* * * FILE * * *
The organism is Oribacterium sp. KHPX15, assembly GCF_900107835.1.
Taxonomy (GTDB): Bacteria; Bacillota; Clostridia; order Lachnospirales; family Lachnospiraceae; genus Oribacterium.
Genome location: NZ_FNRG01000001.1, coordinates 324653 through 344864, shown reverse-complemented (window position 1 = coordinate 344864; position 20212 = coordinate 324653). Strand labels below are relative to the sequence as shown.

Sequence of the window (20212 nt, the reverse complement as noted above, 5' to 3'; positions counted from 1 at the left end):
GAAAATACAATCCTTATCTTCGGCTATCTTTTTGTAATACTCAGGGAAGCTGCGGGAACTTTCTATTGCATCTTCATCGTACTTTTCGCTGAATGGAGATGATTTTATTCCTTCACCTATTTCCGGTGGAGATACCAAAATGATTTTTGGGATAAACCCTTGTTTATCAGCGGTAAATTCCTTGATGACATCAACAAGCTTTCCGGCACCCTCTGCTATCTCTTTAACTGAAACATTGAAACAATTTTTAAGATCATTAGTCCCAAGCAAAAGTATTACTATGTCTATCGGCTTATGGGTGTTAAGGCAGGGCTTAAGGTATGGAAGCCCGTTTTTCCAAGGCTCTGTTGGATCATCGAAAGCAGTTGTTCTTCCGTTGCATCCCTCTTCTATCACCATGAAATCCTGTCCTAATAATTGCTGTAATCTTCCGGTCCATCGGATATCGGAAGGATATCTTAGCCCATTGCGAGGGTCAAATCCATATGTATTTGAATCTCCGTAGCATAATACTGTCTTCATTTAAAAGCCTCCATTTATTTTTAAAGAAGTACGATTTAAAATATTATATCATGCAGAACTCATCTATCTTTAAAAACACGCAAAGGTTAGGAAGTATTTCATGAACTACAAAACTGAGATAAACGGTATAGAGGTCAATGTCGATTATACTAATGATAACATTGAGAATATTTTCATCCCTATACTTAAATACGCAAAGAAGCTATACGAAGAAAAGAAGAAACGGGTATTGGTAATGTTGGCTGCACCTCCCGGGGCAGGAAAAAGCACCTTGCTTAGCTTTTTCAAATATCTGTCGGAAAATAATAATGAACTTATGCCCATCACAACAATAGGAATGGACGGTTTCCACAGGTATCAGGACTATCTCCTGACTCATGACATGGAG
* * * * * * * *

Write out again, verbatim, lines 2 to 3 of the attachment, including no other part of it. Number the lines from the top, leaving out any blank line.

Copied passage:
Taxonomy (GTDB): Bacteria; Bacillota; Clostridia; order Lachnospirales; family Lachnospiraceae; genus Oribacterium.
Genome location: NZ_FNRG01000001.1, coordinates 324653 through 344864, shown reverse-complemented (window position 1 = coordinate 344864; position 20212 = coordinate 324653). Strand labels below are relative to the sequence as shown.